Zimbabwe’s currency isn’t catching any breaks, even with one of the world’s highest interest rates, as a shrinking economy and sky-high inflation take their toll.

The Zimbabwe dollar has weakened more than 20% this year on the black market to 8.7 per US dollar, according to marketwatch.co.za. That’s widened the gap with the official exchange rate, which is almost 60% stronger at 17.7.

Policymakers held Zimbabwe’s key rate at 35% on Monday in an effort to rein in inflation that was probably above 500% at the end of 2019. Among countries tracked by Bloomberg, only Argentina has a higher base rate, at 44%.

The plunge in the currency underscores the shortage of foreign exchange in Zimbabwe, whose GDP contracted more than 6% last year, leaving half the population in need of food aid.

The chaos has spread to the stock market. The main equity index in Harare has risen 69% since the end of 2019 as Zimbabweans, who are restricted from moving money abroad due to capital controls, rush to protect their savings from inflation.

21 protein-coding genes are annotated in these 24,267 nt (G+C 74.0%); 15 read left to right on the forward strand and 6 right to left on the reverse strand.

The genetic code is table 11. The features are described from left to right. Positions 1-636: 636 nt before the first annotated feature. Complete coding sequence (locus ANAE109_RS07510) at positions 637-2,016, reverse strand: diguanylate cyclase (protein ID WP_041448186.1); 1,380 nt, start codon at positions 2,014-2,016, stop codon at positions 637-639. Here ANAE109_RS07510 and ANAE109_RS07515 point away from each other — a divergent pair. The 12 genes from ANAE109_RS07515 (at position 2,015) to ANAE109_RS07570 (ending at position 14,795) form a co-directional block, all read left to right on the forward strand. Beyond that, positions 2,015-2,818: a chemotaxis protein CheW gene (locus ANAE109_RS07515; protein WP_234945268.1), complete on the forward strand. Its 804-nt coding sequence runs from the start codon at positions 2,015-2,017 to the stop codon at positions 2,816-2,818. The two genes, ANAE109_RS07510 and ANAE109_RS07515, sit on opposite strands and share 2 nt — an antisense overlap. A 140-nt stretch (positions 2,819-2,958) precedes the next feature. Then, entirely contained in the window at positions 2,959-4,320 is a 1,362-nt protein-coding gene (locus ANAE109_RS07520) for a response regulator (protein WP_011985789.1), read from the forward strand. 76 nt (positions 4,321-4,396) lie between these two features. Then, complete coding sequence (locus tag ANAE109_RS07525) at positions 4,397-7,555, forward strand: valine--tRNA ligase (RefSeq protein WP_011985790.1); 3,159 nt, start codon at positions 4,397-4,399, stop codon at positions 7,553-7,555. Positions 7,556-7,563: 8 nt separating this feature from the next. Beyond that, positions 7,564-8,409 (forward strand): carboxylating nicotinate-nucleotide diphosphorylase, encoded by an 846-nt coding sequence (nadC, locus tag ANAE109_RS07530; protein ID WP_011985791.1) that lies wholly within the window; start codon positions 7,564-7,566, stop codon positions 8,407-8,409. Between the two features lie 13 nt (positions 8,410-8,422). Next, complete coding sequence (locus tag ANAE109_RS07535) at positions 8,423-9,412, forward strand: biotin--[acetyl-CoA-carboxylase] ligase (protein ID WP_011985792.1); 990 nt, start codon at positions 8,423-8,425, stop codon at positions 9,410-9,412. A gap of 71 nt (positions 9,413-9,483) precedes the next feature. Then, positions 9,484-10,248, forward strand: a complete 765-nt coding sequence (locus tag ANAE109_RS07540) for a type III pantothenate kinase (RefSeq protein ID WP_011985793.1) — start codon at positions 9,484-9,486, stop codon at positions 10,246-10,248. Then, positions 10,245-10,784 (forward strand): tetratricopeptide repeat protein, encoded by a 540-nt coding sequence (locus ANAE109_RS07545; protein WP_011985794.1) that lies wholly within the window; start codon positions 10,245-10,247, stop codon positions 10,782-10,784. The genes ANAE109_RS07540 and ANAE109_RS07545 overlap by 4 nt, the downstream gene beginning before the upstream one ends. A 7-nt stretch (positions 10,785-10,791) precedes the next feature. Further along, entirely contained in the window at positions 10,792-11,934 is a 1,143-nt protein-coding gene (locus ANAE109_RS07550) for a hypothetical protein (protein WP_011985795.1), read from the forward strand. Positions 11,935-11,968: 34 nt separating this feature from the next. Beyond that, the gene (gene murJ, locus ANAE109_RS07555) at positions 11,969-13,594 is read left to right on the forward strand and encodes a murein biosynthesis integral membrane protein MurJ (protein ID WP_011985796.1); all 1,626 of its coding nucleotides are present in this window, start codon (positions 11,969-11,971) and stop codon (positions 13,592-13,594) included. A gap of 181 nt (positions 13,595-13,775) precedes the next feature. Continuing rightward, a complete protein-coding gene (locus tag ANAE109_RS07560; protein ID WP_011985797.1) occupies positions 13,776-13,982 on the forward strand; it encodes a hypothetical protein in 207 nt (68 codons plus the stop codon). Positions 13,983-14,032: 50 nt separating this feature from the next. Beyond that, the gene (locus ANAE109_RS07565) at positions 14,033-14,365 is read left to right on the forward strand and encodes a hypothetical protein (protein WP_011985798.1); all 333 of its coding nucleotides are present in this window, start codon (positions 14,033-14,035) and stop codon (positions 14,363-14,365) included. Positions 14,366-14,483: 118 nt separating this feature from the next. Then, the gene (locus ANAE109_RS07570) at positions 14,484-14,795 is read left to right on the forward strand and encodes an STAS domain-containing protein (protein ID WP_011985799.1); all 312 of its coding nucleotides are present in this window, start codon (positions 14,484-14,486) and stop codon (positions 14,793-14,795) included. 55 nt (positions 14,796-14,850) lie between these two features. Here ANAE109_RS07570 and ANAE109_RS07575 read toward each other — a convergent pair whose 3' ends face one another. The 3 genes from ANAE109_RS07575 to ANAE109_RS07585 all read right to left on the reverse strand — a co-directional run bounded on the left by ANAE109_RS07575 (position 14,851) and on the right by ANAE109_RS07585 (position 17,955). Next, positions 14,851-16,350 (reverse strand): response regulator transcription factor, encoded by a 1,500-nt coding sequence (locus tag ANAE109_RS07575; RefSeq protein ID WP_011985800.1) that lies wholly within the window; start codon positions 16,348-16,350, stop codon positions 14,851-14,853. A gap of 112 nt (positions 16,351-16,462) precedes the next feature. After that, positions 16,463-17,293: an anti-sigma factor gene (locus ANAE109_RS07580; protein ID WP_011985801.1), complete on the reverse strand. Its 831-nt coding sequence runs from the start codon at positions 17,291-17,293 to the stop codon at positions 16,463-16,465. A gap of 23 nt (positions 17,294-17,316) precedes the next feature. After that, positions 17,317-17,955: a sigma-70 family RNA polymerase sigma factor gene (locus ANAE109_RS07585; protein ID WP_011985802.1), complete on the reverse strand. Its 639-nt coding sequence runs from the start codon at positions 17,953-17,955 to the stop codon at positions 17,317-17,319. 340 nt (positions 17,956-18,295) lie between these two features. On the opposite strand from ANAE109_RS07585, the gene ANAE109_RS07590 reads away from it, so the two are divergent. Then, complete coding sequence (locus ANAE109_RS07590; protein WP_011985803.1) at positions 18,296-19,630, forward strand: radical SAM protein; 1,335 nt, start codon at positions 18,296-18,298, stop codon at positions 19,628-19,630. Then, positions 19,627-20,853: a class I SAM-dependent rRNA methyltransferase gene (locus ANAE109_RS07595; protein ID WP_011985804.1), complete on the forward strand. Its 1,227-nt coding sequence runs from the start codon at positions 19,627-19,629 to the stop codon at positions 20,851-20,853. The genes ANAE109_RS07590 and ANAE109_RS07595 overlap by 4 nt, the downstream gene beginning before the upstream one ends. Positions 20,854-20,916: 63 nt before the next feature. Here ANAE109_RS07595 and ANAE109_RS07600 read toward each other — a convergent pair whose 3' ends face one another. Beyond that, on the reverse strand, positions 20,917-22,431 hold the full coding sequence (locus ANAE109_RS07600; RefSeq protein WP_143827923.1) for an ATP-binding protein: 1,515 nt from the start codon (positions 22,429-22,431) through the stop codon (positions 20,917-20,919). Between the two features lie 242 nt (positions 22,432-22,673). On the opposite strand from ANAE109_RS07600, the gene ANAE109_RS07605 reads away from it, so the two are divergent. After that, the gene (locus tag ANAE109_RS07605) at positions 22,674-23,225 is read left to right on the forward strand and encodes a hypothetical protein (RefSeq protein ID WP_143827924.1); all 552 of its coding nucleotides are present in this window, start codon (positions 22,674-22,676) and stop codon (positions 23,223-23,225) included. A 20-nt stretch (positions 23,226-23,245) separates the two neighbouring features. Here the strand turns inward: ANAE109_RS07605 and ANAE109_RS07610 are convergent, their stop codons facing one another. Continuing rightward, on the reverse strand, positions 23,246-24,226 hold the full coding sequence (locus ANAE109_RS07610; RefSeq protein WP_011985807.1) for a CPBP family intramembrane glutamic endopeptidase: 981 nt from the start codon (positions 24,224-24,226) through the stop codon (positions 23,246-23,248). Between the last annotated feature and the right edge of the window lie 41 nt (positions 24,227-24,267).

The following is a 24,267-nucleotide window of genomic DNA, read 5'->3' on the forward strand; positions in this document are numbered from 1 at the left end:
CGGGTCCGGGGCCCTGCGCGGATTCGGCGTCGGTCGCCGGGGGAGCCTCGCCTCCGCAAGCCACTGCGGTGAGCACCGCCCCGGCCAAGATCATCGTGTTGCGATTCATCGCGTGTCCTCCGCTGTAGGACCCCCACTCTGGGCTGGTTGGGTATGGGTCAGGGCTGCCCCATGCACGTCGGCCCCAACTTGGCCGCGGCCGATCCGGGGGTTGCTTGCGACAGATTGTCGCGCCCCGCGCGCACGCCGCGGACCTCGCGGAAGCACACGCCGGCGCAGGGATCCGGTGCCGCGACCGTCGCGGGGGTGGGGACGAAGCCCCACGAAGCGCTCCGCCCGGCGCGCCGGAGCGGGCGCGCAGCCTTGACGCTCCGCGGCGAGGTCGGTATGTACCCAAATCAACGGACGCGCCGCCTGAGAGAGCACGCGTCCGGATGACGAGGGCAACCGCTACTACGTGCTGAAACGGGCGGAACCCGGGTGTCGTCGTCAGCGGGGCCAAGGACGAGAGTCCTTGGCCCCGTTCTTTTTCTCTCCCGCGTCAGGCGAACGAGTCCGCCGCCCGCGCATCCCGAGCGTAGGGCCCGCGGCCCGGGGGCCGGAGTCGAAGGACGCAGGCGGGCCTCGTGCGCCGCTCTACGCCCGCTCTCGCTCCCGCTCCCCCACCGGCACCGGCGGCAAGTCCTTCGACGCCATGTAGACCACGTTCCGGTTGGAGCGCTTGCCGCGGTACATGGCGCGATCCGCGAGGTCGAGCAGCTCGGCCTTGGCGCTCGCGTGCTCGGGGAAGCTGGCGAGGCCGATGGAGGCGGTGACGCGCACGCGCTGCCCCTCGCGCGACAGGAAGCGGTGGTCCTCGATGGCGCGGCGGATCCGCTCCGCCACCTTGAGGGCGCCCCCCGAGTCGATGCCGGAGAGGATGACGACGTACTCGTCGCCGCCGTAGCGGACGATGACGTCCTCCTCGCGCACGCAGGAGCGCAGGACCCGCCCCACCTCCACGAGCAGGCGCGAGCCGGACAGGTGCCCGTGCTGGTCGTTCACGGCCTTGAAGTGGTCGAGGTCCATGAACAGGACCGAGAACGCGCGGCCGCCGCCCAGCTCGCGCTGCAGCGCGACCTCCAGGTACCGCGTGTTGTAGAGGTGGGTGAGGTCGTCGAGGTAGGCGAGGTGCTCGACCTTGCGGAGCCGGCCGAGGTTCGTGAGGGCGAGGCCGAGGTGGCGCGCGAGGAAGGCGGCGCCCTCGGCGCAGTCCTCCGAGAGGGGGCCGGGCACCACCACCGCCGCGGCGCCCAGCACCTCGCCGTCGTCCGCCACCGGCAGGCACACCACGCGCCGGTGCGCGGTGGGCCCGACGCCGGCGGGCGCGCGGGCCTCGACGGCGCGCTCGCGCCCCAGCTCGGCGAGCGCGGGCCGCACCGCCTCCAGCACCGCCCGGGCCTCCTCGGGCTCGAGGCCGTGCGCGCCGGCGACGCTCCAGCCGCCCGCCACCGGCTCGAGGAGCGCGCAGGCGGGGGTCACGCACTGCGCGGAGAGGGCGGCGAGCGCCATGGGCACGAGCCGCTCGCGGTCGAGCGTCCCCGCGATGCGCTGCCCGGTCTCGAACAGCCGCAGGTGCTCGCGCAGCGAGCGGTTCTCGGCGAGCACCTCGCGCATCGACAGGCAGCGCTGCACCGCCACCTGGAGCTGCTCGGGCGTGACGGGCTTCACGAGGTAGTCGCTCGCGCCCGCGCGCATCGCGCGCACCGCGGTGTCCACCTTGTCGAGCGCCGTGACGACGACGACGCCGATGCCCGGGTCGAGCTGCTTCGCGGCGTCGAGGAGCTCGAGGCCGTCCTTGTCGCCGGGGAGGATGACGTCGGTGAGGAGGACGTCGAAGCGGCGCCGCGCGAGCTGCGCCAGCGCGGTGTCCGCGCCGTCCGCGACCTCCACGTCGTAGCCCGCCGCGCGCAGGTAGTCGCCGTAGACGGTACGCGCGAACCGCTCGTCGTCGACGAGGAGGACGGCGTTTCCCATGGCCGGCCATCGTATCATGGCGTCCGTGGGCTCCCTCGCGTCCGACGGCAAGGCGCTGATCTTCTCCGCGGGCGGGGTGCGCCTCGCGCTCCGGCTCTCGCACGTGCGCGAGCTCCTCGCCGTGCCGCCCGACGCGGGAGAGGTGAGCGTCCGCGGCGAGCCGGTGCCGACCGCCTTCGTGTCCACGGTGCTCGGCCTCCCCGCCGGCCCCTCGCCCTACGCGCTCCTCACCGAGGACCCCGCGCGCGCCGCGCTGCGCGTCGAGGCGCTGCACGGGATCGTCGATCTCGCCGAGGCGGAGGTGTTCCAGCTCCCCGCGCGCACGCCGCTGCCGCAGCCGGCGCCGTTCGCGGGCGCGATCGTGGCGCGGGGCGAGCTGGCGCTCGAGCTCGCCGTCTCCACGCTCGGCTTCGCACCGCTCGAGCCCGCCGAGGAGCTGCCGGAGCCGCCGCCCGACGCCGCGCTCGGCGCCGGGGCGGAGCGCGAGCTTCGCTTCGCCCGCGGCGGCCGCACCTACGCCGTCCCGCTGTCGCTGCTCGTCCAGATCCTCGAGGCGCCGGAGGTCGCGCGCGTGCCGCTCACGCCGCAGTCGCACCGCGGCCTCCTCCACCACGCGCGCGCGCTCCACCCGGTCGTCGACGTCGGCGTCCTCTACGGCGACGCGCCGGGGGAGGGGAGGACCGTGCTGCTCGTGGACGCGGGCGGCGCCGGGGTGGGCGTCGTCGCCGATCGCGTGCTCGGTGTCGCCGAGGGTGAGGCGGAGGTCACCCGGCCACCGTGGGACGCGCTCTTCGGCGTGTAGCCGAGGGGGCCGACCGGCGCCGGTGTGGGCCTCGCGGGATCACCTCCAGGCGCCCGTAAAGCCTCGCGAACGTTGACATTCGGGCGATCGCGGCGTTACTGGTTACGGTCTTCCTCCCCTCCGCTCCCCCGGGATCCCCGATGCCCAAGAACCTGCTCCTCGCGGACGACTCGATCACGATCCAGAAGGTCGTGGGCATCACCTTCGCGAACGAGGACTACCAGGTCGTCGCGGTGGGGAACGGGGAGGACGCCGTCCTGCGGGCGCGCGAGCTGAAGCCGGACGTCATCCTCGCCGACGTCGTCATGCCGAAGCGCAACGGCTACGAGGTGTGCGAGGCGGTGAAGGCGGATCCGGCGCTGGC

Not even in Venezuela, where equities are also used to hedge against soaring prices and a currency collapse, have stocks climbed that much.

Zimbabwean manufacturers are struggling to access the foreign exchange they need for imported supplies through the banking system, according to Michelina Chindiya, a financial analyst at Harare-based Carrick Wealth. “Key producers are going to the black market for quicker cash,” she said. “This has all happened against the backdrop of elevated inflation in a shrinking economy.”

Central bank governor John Mangudya said on Monday that inflation will likely decelerate to 50% by the end of 2020, which would give the currency some relief.

Zimbabwe reintroduced its local dollar in early 2019 at an initial rate of 2.5 against the US dollar. The country has suffered from a dearth of foreign exchange for years and the crisis has only worsened since former president Robert Mugabe, under whom the economy began its decline, was forced out of power in 2017.